A second scalloped segment of the outer protective jacket is removed at a second location on the accessed portion of the cable (block 1530). The second location is longitudinally displaced from the first location. In some embodiments of the present invention, a single arched segment of the fixture is used when removing both the first and second scalloped segments. As such, removing the second scalloped segment at block 530, may include releasing the secured portion of the cable from its secured orientation in the fixture after removing the first scalloped segment. The cable is then moved longitudinally relative to the fixture a distance selected to provide a desired displacement between the first and second openings and the cable is then re-secured in the fixture at the desired orientation before removing the second scalloped segment.

In other embodiments, a fixture, such as the apparatus 100 of FIG. 1, may be used and both scalloped segments may be removed without releasing and re-securing the cable 110. As noted above, in such embodiments, the respective arched segments may be displaced by a distance selected to provide the desired distance between the first and second openings.

A selected one or more of the optical fibers is accessed through the first opening (block 1540). The selected one or more optical fibers are cut at the first opening (block 1550). The selected one or more optical fibers are accessed at the second opening (block 1560) and the length of the selected one or more of the optical fibers is drawn from the second opening to provide the second length of the selected one or more optical fibers extending from the second opening (block 1570). The selected length of drawn fibers may be spliced to another optical fiber such as an optical fiber of a drop cable (block 1580).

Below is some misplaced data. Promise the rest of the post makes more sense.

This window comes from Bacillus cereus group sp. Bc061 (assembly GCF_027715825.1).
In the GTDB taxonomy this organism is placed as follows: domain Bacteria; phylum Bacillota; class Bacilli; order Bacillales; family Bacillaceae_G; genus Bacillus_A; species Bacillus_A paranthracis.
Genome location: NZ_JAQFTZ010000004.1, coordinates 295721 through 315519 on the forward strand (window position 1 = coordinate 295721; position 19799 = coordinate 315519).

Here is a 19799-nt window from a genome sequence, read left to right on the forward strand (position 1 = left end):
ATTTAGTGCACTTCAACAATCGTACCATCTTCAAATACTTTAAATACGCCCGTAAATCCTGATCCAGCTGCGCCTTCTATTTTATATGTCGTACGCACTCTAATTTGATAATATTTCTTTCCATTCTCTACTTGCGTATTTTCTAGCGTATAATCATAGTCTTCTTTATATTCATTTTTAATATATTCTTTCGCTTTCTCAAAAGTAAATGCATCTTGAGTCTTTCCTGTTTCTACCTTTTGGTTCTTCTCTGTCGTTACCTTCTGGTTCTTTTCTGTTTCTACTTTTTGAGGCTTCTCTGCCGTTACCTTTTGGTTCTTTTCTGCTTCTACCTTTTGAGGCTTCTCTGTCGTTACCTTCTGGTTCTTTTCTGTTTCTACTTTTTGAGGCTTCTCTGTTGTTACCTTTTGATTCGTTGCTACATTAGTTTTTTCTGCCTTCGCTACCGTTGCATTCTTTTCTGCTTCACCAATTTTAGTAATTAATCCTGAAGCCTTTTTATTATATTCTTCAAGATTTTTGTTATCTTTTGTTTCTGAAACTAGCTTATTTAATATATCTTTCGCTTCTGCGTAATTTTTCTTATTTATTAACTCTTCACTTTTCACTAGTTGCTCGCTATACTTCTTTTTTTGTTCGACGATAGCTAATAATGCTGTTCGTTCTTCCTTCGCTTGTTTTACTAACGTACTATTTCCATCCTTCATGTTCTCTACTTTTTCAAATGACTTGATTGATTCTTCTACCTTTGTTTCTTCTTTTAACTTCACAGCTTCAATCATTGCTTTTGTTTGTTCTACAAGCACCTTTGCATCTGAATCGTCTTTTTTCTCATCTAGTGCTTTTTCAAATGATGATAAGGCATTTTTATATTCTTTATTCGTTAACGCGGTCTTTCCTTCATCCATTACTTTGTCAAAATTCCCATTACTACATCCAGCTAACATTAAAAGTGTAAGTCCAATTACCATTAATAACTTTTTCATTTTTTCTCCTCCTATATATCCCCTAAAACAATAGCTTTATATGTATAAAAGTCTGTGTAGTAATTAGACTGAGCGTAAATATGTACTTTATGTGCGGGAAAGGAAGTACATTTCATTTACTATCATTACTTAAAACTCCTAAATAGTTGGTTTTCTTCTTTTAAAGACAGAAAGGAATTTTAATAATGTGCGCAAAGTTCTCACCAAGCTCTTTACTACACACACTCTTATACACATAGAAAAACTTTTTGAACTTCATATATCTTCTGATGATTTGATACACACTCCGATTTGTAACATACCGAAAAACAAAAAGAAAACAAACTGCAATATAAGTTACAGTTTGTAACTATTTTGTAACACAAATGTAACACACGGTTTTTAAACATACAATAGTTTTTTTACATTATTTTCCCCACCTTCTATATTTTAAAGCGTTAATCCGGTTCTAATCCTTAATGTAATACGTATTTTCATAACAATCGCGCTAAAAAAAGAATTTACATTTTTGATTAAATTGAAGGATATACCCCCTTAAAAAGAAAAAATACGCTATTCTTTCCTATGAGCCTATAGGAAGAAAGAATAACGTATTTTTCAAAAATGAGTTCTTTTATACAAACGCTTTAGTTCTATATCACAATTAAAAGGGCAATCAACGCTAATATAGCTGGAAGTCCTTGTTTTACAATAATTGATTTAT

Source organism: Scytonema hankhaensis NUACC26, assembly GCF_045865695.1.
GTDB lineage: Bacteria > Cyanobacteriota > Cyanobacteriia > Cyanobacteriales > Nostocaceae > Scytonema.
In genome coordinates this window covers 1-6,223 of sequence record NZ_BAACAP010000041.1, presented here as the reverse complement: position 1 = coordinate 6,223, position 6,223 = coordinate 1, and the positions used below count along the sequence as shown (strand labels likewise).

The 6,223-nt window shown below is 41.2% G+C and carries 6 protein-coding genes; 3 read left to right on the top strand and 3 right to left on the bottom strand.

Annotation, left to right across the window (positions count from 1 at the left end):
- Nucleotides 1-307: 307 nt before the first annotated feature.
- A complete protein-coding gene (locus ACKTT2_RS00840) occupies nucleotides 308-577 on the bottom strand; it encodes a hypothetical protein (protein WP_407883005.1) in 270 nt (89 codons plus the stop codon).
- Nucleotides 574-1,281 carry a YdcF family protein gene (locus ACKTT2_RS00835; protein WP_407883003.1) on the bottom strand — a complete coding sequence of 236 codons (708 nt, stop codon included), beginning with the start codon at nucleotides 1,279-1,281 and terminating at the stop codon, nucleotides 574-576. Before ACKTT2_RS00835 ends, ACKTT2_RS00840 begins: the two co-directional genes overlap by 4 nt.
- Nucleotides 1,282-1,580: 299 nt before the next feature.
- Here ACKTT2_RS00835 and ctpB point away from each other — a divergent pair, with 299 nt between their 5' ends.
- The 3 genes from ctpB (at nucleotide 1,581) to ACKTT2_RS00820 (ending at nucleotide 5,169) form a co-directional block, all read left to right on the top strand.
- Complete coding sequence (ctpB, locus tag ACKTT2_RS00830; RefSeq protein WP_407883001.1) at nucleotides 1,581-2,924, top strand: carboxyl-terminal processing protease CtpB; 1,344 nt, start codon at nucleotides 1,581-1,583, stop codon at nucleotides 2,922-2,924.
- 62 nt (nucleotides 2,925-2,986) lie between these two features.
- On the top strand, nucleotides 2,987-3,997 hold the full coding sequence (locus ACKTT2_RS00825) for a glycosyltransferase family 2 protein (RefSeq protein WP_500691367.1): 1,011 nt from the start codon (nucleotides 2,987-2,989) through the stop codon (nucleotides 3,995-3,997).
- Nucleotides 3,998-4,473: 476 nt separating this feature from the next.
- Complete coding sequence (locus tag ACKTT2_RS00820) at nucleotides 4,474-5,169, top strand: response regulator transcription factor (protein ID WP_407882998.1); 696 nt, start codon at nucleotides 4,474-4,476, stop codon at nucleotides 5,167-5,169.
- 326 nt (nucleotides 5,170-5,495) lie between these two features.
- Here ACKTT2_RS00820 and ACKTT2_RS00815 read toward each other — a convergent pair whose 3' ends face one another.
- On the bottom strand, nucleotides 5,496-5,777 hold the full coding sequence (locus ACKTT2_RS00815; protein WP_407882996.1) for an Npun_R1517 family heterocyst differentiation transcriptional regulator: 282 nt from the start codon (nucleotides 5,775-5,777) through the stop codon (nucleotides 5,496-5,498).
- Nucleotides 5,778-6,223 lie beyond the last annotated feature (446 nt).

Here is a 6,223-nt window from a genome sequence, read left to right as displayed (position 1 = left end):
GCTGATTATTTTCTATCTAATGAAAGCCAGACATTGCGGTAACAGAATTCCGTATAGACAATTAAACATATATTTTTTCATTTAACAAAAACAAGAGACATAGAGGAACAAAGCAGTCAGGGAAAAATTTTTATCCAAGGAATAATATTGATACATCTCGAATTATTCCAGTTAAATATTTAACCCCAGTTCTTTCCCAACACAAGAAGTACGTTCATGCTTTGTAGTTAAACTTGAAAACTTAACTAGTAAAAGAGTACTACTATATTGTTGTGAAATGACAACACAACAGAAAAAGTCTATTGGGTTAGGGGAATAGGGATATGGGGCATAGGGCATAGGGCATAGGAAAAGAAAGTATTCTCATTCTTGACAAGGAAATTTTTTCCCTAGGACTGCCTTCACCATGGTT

As was described above relative to various apparatus, an actuable cutting member may be used and removing the first and/or second scalloped segments at blocks 1520 and/or 1530 may include actuating the cutting member to remove the scalloped segments while moving along the defined path in the fixture. Furthermore, the fixture may include a driving coupling linked to the cutting member so that movement of the drive coupling moves the cutting member along the defined path and the method may further include coupling a power drive to the driving coupling and actuating the power drive to move the cutting member along the defined path. However, as noted above, manual activation and/or movement of the cable rather than the cutting member to provide the relative movement therebetween may also be used to form the openings in various embodiments of the present invention.